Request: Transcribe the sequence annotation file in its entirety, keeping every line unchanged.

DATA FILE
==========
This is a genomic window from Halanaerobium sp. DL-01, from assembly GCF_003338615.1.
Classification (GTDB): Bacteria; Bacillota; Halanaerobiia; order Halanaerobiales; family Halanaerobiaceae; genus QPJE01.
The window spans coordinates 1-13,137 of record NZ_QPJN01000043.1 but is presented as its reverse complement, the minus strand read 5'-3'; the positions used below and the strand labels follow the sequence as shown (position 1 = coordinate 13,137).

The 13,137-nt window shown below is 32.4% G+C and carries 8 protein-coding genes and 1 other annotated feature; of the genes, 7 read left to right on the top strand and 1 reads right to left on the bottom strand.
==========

This is a genomic window from Halanaerobium sp. DL-01, from assembly GCF_003338615.1.
Classification (GTDB): Bacteria; Bacillota; Halanaerobiia; order Halanaerobiales; family Halanaerobiaceae; genus QPJE01.
The window spans coordinates 1-13,137 of record NZ_QPJN01000043.1 but is presented as its reverse complement, the minus strand read 5'-3'; the positions used below and the strand labels follow the sequence as shown (position 1 = coordinate 13,137).

The 13,137-nt window shown below is 32.4% G+C and carries 8 protein-coding genes and 1 other annotated feature; of the genes, 7 read left to right on the top strand and 1 reads right to left on the bottom strand.